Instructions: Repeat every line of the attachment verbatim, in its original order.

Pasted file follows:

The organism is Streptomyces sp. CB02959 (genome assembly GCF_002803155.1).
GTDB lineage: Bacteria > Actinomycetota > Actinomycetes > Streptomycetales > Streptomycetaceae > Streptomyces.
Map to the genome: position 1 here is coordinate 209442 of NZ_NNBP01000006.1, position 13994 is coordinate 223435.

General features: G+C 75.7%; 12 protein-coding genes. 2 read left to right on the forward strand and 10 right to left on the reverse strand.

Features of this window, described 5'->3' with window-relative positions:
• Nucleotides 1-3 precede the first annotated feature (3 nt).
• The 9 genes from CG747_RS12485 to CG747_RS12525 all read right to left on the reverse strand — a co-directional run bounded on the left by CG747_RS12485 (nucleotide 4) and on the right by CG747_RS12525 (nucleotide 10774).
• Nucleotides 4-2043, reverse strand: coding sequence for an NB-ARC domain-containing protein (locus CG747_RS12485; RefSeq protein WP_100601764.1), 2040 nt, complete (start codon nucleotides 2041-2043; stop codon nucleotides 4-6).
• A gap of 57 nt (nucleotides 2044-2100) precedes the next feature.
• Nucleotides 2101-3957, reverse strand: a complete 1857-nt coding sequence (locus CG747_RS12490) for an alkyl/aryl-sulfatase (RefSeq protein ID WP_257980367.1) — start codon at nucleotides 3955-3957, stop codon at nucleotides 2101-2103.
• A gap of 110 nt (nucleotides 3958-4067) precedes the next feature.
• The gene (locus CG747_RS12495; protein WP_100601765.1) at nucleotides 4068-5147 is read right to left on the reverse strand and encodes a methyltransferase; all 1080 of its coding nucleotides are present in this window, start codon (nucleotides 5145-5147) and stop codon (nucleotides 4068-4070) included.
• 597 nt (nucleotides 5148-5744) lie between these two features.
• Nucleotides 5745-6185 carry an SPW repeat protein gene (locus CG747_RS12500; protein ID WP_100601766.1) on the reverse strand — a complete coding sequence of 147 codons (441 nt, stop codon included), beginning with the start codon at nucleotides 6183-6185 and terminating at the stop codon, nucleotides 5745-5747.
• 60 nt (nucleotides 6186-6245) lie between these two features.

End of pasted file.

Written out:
The organism is Streptomyces sp. CB02959 (genome assembly GCF_002803155.1).
GTDB lineage: Bacteria > Actinomycetota > Actinomycetes > Streptomycetales > Streptomycetaceae > Streptomyces.
Map to the genome: position 1 here is coordinate 209442 of NZ_NNBP01000006.1, position 13994 is coordinate 223435.

General features: G+C 75.7%; 12 protein-coding genes. 2 read left to right on the forward strand and 10 right to left on the reverse strand.

Features of this window, described 5'->3' with window-relative positions:
• Nucleotides 1-3 precede the first annotated feature (3 nt).
• The 9 genes from CG747_RS12485 to CG747_RS12525 all read right to left on the reverse strand — a co-directional run bounded on the left by CG747_RS12485 (nucleotide 4) and on the right by CG747_RS12525 (nucleotide 10774).
• Nucleotides 4-2043, reverse strand: coding sequence for an NB-ARC domain-containing protein (locus CG747_RS12485; RefSeq protein WP_100601764.1), 2040 nt, complete (start codon nucleotides 2041-2043; stop codon nucleotides 4-6).
• A gap of 57 nt (nucleotides 2044-2100) precedes the next feature.
• Nucleotides 2101-3957, reverse strand: a complete 1857-nt coding sequence (locus CG747_RS12490) for an alkyl/aryl-sulfatase (RefSeq protein ID WP_257980367.1) — start codon at nucleotides 3955-3957, stop codon at nucleotides 2101-2103.
• A gap of 110 nt (nucleotides 3958-4067) precedes the next feature.
• The gene (locus CG747_RS12495; protein WP_100601765.1) at nucleotides 4068-5147 is read right to left on the reverse strand and encodes a methyltransferase; all 1080 of its coding nucleotides are present in this window, start codon (nucleotides 5145-5147) and stop codon (nucleotides 4068-4070) included.
• 597 nt (nucleotides 5148-5744) lie between these two features.
• Nucleotides 5745-6185 carry an SPW repeat protein gene (locus CG747_RS12500; protein ID WP_100601766.1) on the reverse strand — a complete coding sequence of 147 codons (441 nt, stop codon included), beginning with the start codon at nucleotides 6183-6185 and terminating at the stop codon, nucleotides 5745-5747.
• 60 nt (nucleotides 6186-6245) lie between these two features.